In April, when the coronavirus outbreak was at its peak in the UK and tearing through hospitals, junior doctor Rebecca Thornton’s mental health took a turn for the worse and she ended up having to be sectioned.
Even now, three months later, she cannot face going back to her job and thinks it will take her a year to recover from some of the horrors she saw while working on a Covid ward in a deprived area of London.
“It was horrendous,” Thornton recalls. “It’s so harrowing to watch people die, day in, day out. Every time someone passed away, I’d say, ‘This is my fault’. Eventually I stopped eating and sleeping.”
Thornton’s case may sound extreme but her experiences of working through Covid are far from unique. More than 1,000 doctors plan to quit the NHS over the government’s handling of the pandemic, according to a recent survey, with some citing burnout as a cause.
A psychologist offering services to NHS staff throughout the UK, who asked to remain anonymous, has witnessed the toll on staff. “I’ve seen signs of PTSD in some healthcare workers,” she says. “Staff really stood up to the plate and worked incredibly hard. It was a crisis situation that moved very quickly ... After it subsided a little bit, the tiredness became very clear.”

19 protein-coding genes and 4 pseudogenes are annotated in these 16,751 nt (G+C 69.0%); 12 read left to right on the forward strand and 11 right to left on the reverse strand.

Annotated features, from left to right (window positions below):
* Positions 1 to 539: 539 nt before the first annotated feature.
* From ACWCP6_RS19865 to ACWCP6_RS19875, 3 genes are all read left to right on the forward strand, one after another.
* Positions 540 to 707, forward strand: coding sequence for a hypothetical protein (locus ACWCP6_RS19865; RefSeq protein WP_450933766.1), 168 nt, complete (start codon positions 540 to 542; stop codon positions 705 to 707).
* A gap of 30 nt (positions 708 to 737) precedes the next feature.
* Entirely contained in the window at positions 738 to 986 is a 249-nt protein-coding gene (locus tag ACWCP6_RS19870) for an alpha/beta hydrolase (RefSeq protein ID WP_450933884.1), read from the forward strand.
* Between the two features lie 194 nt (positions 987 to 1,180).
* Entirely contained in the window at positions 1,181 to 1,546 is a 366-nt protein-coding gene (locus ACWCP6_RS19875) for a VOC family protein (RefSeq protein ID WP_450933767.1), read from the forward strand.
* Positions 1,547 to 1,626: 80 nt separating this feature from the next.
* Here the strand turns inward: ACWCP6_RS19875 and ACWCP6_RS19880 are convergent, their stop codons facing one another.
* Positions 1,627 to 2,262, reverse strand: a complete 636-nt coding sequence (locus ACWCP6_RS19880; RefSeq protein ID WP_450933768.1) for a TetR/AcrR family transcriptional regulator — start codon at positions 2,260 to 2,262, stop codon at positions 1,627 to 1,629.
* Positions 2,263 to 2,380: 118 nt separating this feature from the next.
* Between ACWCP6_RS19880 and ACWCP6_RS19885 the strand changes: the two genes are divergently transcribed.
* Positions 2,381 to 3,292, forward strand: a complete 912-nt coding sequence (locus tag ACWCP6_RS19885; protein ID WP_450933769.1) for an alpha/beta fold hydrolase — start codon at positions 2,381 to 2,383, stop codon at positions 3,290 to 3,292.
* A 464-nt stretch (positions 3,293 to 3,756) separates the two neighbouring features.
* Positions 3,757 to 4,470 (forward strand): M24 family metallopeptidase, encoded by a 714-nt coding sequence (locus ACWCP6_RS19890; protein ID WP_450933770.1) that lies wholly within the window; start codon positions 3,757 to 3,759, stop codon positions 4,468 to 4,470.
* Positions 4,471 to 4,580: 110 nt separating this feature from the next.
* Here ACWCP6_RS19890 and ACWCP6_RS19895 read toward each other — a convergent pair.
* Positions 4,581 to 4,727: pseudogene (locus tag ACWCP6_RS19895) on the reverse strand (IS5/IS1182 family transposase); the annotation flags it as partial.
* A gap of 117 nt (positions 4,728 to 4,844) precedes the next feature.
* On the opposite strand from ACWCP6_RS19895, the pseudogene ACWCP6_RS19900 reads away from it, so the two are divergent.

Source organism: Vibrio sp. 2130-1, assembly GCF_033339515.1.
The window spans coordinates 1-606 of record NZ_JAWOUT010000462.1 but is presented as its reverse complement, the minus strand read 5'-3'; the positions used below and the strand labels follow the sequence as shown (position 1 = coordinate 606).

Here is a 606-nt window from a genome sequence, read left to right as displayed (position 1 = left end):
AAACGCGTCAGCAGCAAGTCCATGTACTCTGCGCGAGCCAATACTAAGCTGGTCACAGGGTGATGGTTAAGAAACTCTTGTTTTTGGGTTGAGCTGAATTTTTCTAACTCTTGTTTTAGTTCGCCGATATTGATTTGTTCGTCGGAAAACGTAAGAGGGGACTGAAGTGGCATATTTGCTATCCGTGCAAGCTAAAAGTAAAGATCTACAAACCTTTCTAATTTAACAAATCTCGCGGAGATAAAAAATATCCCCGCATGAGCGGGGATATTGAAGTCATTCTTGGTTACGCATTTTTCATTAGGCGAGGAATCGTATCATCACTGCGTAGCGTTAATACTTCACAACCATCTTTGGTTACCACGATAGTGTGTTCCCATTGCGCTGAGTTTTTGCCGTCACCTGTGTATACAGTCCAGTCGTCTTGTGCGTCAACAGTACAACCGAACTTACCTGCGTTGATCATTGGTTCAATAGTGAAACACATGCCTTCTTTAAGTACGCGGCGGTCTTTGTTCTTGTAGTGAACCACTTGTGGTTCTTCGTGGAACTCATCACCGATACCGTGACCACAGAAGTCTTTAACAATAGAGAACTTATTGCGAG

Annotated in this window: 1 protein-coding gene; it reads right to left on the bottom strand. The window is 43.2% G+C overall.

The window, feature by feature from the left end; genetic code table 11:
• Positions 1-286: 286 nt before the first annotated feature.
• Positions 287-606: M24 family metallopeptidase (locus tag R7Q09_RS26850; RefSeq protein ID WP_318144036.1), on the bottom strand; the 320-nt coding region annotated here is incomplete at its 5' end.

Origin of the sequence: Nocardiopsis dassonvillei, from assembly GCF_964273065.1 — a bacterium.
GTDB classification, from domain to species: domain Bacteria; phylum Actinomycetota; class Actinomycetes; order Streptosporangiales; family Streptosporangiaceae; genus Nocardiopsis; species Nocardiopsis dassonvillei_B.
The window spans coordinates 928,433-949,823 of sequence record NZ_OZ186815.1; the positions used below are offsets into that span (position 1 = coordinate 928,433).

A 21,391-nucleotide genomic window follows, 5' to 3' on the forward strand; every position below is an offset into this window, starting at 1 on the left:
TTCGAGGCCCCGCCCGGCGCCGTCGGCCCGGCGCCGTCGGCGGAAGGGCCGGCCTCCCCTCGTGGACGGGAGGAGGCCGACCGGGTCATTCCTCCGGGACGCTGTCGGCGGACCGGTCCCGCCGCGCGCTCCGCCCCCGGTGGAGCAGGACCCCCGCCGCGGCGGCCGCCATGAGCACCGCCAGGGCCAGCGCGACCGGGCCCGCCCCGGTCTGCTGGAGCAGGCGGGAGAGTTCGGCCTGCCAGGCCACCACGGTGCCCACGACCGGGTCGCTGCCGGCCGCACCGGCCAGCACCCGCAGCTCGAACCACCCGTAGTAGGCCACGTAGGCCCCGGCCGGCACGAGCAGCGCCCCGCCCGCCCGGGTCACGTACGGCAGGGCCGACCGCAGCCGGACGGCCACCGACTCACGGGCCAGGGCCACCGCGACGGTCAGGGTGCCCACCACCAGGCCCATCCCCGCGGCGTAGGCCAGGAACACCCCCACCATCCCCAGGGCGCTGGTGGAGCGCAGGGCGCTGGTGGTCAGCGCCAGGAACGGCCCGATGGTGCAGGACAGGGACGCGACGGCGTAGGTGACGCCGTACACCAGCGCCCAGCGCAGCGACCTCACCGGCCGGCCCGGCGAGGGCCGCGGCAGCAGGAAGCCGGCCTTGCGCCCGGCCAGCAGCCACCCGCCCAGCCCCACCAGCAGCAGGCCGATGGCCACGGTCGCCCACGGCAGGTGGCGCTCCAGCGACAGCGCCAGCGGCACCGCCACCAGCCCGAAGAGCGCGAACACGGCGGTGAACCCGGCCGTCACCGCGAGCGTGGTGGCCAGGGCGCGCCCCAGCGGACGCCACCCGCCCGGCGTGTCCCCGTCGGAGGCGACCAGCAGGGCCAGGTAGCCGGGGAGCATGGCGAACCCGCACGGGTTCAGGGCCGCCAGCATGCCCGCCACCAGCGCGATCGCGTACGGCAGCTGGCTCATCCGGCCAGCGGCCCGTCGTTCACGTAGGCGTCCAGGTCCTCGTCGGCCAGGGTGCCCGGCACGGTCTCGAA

Roisin Fitzsimons, who is head of the Nightingale Academy, which provides a platform to share best practice in nursing and midwifery, and consultant nurse at Guy’s and St Thomas’ NHS foundation trust, also worries about the looming threat of an uncertain future. “Are our staff prepared? Do they have the resilience to go through this again? That’s the worry and that’s the unknown. Burnout is hitting people now. People are processing and realising what they’ve gone through.”
Source: The Guardian, 8 September 2020